“The Danish Girl” is a worthwhile film in the sense that it is handsomely made, it concerns an important subject and the actors give the sort of first-rate, thoughtful performances that one expects from a movie of this pedigree.
The film tells the story of Lili Elbe (Eddie Redmayne), an acclaimed landscape painter and early recipient of male-to-female sexual reassignment surgery, and her relationship with wife Gerda Wegener (Alicia Vikander), herself an accomplished artist.
It’s directed by Tom Hooper (“The King’s Speech”) with an eye for tender close-ups and period atmosphere — the picture offers a vivid portrait of 1920s Copenhagen and Paris — and there’s a tenderness to Lili’s relationship with Gerda that gets to something fundamental about the deep and spiritual nature of a meaningful marriage.
Some stories, however significant, simply don’t make for the most engaging of movie subjects and Hooper struggles with that obstacle here.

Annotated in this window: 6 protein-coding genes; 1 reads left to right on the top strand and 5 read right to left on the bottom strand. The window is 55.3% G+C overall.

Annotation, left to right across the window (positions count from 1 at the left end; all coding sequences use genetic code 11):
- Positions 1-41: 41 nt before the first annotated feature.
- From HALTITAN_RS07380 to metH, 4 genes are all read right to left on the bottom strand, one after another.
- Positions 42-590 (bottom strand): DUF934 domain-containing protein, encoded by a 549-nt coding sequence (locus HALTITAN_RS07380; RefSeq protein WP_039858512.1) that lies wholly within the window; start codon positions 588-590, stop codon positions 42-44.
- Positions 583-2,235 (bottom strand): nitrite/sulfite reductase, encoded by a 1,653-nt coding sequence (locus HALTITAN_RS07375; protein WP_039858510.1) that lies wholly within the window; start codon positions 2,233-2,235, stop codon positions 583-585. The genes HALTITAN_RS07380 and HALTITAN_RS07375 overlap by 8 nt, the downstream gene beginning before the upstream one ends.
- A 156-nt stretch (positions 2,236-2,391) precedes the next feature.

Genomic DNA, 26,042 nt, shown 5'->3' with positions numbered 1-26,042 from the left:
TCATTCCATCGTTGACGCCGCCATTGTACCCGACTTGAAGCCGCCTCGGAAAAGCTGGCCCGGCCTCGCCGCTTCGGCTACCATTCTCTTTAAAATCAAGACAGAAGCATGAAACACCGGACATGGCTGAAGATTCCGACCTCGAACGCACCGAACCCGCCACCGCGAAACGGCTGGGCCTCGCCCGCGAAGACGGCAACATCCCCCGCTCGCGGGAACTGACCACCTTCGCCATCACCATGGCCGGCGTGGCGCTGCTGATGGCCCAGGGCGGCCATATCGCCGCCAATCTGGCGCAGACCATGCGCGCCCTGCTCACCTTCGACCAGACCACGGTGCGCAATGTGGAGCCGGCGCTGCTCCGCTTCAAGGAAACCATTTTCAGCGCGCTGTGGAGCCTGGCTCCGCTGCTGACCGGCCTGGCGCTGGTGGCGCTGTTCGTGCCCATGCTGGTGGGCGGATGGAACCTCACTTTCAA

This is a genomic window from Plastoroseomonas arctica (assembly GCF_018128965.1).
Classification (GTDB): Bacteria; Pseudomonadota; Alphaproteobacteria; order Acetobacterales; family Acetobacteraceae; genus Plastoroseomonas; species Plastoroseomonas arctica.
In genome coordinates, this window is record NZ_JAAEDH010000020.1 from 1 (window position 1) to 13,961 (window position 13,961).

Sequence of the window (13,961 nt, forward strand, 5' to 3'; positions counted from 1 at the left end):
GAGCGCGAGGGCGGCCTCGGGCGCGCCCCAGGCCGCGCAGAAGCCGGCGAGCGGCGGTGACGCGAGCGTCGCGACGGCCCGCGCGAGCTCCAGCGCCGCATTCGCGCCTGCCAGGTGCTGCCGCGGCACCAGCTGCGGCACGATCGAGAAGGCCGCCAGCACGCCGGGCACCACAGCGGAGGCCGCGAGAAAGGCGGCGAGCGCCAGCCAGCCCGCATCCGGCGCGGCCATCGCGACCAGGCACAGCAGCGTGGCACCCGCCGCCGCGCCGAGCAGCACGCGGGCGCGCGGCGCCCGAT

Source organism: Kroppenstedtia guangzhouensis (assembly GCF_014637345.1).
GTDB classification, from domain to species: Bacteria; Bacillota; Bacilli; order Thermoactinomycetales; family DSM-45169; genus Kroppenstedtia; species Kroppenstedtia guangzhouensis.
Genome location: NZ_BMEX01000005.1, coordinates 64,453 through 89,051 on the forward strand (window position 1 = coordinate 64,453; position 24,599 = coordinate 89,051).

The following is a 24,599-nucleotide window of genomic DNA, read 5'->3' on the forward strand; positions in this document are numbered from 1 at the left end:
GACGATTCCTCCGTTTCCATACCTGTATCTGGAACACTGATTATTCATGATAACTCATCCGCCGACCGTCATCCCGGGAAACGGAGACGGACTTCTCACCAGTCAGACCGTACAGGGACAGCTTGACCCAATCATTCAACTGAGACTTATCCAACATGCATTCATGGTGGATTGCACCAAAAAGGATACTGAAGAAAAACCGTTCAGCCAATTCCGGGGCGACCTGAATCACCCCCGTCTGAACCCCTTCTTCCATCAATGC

Lili was a pioneer, an icon, indisputably brave for having the courage to live her life as her true self at a time when there was all-too-little appreciation for what that meant.
But the movie defines her exclusively by that journey and it doesn’t offer a larger reason to be invested in her story. Her professional achievements weren’t particularly notable; her bond with Gerda holds some fascination, mostly thanks to Vikander’s skillful reflection of its agonizing complications, but it’s not enough. Redmayne’s performance is so ephemeral that Lili remains as much of a mystery at the end of the film as she was at the beginning.
You admire her on a larger level, and Hooper fills her story with moments of elemental pain and meaningful connection, imbuing the movie with the excitement of connecting with larger self truths and the despair of knowing the difficulty of fulfilling them. There’s just something about her that remains forever outside the movie’s grasp.